clenching


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clenching

[klench′ing]
Etymology: ME, clenchen
the clamping and pressing of the jaws and teeth together in centric occlusion, frequently associated with acute nervous tension or physical effort, such as pushing or lifting a heavy object or performing a difficult task. See also bruxism.

clenching

(klench'ing)
1. Forcible, repeated contraction of the jaw muscles with the teeth in contact. This causes pulsating, bilateral contractions of the temporalis and pterygomasseteric muscles. It may be done consciously, subconsciously while awake, or during sleep. See: bruxism
2. Tightly closing the fist.

clench·ing

(klenching)
Nonfunctional tooth clamping in centric occlusion.

clenching (klen´ching),

n the nonfunctional, forceful intermittent application of the mandibular teeth against the maxillary teeth. It can become habitual and cause damage to the periodontium.
References in classic literature ?
Especially was this apparent in his sleep, when he suffered paroxysms of lawless dreams, groaning and muttering, clenching his fists, grinding his teeth, twisting with muscular tensions, his face writhing with passions and violences, his throat guttering with terrible curses that rasped and aborted on his lips.
I'm going to hurry,' said Claire, clenching her fists as two simultaneous bursts of song, in different keys and varying tempos, proceeded from the dining-room and kitchen.
She released herself and clenching her little hand, struck him with right good will.
By dint of roaring at the top of his voice under a flaring gaslight, clenching his fists, knitting his brows, setting his teeth, and pounding with his arms, he had taken so much out of himself by this time, that he was brought to a stop, and called for a glass of water.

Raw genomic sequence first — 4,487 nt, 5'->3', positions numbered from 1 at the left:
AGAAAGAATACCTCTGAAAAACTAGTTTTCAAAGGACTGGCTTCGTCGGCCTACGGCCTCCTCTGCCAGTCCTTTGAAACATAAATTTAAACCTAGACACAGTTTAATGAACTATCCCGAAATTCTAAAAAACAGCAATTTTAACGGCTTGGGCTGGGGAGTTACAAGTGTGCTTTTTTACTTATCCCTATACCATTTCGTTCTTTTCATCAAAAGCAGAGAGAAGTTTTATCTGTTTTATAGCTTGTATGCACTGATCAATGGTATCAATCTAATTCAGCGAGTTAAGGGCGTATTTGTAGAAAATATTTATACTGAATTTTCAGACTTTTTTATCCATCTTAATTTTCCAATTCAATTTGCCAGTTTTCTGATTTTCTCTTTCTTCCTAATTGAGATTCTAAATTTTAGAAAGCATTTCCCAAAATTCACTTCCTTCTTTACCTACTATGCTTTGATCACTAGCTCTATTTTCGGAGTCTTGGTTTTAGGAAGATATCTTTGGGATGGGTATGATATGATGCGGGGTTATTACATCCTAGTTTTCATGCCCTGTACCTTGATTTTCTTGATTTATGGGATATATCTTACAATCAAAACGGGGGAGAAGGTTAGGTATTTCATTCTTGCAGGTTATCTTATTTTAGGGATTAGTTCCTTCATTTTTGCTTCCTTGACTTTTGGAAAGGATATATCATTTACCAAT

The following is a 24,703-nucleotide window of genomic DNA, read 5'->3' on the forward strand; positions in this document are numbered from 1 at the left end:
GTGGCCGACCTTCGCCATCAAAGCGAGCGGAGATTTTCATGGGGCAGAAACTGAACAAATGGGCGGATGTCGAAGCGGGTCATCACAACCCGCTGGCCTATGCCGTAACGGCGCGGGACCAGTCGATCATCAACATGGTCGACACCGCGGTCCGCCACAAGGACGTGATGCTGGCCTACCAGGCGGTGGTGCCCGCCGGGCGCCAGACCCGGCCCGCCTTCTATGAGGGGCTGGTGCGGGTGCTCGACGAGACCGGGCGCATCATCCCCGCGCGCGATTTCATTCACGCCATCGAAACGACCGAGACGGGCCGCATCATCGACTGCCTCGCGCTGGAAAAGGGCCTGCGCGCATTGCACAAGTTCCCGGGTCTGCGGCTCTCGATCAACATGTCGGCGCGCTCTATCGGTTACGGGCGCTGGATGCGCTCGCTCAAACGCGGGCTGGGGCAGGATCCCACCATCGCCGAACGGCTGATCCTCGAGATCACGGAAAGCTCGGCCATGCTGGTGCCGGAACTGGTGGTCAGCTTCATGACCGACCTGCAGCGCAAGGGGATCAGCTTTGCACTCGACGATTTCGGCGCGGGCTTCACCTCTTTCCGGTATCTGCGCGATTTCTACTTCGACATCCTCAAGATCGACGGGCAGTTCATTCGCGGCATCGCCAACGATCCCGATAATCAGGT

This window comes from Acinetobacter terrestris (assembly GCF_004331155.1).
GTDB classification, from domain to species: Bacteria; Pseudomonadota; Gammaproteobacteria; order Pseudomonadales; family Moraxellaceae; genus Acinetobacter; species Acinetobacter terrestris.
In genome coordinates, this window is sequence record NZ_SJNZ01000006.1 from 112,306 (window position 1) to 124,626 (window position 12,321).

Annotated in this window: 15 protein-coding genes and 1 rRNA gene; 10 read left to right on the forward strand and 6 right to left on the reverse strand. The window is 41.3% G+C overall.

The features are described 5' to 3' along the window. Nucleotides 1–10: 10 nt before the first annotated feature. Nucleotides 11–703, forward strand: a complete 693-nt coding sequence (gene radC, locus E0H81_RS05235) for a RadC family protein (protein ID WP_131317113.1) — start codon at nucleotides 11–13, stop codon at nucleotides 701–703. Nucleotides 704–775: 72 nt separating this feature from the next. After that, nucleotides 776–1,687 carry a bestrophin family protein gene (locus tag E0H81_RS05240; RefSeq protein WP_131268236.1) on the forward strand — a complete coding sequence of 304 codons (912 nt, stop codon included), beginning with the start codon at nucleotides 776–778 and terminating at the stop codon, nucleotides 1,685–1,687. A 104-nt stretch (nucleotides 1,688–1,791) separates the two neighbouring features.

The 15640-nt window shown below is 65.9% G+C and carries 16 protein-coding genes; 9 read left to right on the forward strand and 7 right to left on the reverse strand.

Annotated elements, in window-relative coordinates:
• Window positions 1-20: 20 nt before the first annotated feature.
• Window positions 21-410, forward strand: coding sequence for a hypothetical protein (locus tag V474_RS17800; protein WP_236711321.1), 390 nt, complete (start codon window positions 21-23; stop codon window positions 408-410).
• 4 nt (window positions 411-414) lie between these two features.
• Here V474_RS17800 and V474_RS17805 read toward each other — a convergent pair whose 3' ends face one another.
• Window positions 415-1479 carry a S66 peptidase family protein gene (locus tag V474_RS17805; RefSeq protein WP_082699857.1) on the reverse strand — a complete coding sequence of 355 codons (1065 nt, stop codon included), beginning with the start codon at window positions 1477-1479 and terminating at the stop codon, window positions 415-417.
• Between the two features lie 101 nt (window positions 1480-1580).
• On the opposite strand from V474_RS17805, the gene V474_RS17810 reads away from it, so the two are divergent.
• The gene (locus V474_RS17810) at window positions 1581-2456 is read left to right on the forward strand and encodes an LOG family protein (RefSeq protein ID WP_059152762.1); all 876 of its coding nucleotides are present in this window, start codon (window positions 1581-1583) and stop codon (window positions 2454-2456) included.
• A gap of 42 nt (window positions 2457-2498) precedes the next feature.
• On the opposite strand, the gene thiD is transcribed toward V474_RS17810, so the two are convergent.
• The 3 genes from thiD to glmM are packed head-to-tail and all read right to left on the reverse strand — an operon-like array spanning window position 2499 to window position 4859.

The girl who, under the influence of these words, had gradually risen in anger and heightened in colour, answered, raising her lustrous black eyes for the moment, and clenching her hand upon the folds it had been puckering up, 'I'd die sooner
I tell you,' said the man: clenching his hands, and stamping furiously on the floor,--'I tell you I won't have her put into the ground.
At all events he went on with much greater firmness and force of emphasis: though with a curious disposition to set his teeth, and with a curious tight-screwing movement of his right hand in the clenching palm of his left, like the action of one who was being physically hurt, and was unwilling to cry out.
They can be treated because they are most likely caused by clenching your teeth whilst you are sleeping and occasionally throughout the day.
According to Delta Dental Plans Association (DDPA), an increase in stress, such as that due to a tumultuous stock market, can cause teeth clenching and grinding, known as bruxism, a condition that can lead to worn down and broken teeth and jaw, neck and head pain.
Three minutes later, he began breathing heavily, writhing, clenching his teeth and straining to lift his head.
Researchers believe that clenching the right fist activates the part of the brain that stores memories and clenching the left triggers an area that retrieves information.
Repeated clenching can lead to headaches, deterioration of teeth and even teeth being worn down to the jaw bone.